Faith, according to Plantinga, is another basic way of forming beliefs, distinct from but not in competition with reason, perception, memory, and the others. However, it is
"a wholly different kettle of fish: according to the Christian tradition (including both Thomas Aquinas and John Calvin), faith is a special gift from God, not part of our ordinary epistemic equipment. Faith is a source of belief, a source that goes beyond the faculties included in reason. "
God endows human beings with a sensus divinitatis that ordinarily leads them to believe in him. (In atheists the sensus divinitatis is either blocked or not functioning properly.)2 In addition, God acts in the world more selectively by “enabling Christians to see the truth of the central teachings of the Gospel.”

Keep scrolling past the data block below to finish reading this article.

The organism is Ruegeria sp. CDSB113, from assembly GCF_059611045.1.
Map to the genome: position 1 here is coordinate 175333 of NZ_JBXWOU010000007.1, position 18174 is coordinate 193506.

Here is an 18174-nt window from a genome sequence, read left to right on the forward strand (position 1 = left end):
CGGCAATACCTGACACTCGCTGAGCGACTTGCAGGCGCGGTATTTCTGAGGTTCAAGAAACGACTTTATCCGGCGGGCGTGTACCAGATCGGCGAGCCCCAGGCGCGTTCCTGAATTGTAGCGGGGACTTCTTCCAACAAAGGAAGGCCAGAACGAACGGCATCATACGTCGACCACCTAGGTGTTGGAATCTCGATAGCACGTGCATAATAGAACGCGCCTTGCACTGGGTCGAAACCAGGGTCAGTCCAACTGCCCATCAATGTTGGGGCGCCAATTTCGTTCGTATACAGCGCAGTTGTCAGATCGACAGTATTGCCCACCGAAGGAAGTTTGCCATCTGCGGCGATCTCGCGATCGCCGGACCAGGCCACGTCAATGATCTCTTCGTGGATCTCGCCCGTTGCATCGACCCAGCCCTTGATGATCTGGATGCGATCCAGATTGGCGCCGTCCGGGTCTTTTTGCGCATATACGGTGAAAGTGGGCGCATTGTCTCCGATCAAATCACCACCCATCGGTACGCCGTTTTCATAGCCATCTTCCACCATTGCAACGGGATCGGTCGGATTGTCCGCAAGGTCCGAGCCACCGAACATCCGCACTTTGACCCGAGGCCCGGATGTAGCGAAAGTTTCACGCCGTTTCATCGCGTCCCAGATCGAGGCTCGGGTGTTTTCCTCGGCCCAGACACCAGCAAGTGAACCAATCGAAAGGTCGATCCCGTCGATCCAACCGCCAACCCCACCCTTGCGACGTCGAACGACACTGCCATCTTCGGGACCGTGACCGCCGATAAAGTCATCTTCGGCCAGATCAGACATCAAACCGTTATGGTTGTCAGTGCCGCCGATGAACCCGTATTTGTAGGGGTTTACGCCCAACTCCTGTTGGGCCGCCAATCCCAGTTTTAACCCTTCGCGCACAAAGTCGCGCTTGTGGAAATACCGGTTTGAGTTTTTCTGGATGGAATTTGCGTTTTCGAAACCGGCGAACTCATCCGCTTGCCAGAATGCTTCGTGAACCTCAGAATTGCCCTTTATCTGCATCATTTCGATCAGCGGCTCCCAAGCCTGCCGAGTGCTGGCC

If all this is true, then by Plantinga’s standard of reliability and proper function, faith is a kind of cause that provides a warrant for theistic belief, even though it is a gift, and not a universal human faculty.